It’s a shame really because we wanted to interact with real Indian people but in busy markets/tourist areas – it just ain’t the place. But don’t feel bad about it – you will meet lovely people in other places and lots of beautiful smiley children.
We also can happily reveal that we did not get Delhi belly! Yaaay! Quite hilariously we ate Dominos on our first night in Delhi but then the rest of the time we vowed to only have Indian cuisine (you can get a multitude of dishes in tourist places – American diner style breakfast, Chinese, Italian…even Fish & Chips).
The thing with Delhi we noticed, was if you went to a lot of the highlighted tourist spots – you often get the impression you’re not very welcome.
We went to The Garden Of Five Senses in South Delhi (quite a trek in fact from the Main Bazaar but very beautiful) and we were the only Westerners there and as a result we were constantly stared and pointed at. This is completely understandable in a country of 1,170,938 people (according to Google) – we do look pretty unusual but it does start to bother you after a while. We have also learnt that in any public park, couples are allowed to come and hold hands/cuddle/kiss whereas in other places they are not – so in each corner we took we found amorous couples which was pretty amusing.
There are lots of lovely parks and within them you will be left alone (everyone is too busy snogging to care about you), so they are great places to escape from the hustle and bustle (you will need to find the garden at the centre of Connaught Place after making your way there – that place is bonkers and full of hasslers unfortunately).
Dilli Haat is a lovely Market which is however, definitely tourist friendly. It is a (real) government run Market which allows local people to sell their goods. It costs sellers 150R for 15 days on a stall, then after that a new seller gets opportunity to sell for a further 15 days allowing people to make money fairly and without massive rental charges.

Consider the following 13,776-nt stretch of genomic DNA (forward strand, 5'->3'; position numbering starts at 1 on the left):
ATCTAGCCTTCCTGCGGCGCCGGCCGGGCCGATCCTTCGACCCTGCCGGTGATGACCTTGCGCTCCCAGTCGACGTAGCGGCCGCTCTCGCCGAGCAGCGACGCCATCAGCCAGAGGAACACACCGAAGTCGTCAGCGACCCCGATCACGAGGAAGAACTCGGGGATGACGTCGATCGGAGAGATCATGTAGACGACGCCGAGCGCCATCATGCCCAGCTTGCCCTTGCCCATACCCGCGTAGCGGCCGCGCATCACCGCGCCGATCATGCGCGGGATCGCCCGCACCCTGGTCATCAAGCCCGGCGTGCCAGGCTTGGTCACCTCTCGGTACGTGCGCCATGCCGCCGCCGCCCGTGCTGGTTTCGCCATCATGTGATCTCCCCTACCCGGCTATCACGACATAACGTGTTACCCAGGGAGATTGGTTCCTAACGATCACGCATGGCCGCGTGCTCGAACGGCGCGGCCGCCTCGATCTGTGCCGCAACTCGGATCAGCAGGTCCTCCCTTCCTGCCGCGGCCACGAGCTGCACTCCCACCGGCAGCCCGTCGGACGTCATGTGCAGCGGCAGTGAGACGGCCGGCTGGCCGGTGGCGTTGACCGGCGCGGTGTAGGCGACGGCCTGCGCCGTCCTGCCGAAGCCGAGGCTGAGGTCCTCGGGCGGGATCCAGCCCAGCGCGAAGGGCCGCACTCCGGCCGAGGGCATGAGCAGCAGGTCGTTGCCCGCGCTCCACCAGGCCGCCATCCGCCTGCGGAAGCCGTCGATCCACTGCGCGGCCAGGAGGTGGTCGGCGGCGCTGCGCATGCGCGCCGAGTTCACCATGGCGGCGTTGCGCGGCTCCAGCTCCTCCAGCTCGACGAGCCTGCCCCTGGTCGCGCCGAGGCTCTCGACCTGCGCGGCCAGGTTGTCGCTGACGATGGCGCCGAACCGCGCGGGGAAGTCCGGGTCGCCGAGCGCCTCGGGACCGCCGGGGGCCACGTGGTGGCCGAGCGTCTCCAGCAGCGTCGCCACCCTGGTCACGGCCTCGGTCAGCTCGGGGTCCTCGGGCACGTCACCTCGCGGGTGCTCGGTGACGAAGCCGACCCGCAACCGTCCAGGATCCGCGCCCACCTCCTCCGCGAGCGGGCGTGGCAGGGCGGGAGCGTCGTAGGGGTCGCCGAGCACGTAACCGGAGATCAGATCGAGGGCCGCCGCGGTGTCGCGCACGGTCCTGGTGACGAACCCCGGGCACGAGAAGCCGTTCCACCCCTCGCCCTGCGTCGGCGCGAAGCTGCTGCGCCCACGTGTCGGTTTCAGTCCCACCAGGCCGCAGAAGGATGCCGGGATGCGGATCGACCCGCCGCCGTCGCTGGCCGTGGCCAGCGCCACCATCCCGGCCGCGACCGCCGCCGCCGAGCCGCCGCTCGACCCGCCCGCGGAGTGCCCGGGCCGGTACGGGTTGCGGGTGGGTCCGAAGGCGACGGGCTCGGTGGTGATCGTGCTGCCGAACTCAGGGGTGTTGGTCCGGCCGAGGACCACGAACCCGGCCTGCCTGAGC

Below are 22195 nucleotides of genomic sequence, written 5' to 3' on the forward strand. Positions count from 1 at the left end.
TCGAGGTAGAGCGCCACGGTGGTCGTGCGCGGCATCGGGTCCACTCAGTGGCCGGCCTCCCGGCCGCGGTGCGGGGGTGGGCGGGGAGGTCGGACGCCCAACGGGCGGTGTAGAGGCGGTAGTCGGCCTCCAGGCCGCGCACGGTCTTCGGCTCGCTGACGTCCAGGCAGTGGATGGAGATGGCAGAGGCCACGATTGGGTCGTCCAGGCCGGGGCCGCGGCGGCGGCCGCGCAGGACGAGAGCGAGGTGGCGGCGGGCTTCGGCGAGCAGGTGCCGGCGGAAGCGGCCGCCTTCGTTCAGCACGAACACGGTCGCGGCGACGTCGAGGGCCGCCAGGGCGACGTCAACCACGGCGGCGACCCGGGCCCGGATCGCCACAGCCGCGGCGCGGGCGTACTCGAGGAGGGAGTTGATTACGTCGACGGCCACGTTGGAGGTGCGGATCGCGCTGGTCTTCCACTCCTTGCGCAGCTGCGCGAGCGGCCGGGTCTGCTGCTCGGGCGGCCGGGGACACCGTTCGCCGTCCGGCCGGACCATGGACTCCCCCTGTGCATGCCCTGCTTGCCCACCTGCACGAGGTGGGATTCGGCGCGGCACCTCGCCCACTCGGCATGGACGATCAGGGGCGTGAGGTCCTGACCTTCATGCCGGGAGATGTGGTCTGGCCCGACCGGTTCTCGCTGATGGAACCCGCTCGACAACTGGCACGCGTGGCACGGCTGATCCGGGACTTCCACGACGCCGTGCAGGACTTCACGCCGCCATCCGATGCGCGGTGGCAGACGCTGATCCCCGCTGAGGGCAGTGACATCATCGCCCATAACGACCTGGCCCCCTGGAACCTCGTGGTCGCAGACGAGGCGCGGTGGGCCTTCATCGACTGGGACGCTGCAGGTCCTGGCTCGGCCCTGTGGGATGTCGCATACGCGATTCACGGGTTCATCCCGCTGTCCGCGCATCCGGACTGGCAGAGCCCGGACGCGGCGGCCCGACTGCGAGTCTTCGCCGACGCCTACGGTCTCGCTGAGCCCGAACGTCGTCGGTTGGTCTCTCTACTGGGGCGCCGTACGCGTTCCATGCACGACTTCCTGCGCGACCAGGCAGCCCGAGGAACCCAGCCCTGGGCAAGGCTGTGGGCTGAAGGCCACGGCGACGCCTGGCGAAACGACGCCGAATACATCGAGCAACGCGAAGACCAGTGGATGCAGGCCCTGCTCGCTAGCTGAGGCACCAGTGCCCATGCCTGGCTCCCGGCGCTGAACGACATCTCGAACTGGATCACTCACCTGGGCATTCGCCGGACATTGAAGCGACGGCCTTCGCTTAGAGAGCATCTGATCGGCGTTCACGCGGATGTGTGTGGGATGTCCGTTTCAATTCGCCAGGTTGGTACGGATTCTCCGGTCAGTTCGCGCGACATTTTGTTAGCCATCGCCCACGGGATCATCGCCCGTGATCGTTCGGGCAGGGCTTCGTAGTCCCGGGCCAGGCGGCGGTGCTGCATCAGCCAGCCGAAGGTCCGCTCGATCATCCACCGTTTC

Walking to and from Old Delhi was hard work, the roads are really busy, there are no pavements, people are constantly trying to get you in their auto/pedal rickshaws.
We walked past severed goat heads, people selling motor parts on the side of the street, chickens in cages and it surprisingly didn’t bother us at all – we have fully accepted India for how it is, which I think is the best way to deal with it’s differences.
We walked past an old red sandstone mosque called Jami Masjid (India’s largest Moghul mosque) and sat on its steps to escape the noise for a while, which was surprisingly calming but then a man, seeing we were the only western people trying to enter it, demanded money from us, which was not so calming. We later found out it is completely free for anyone to go in there, just touts will hang around anywhere and demand money from naive western folks. It’s a shame but it happens.
We were also faced with this problem upon arriving at New Delhi railway station. At the bag scanning area a man asked to see our tickets (seemed pretty normal procedure) but then told us we had the wrong tickets. Luckily we had been on the fabulous Seat 61 website the night before and read how this was a classic scam. If you’re going to get a train REMEMBER the only person who needs to see your ticket is the conductor on the train (ignore everyone else).
Beyond the scamming, India is a fascinating, interesting place and if you read up the facts (like the info Im happily giving you) you won’t get any unpleasant surprises (well maybe in the toilets, but that’s a different story altogether hehe).
More to follow soon…
Love & loo-rolls Em xoxo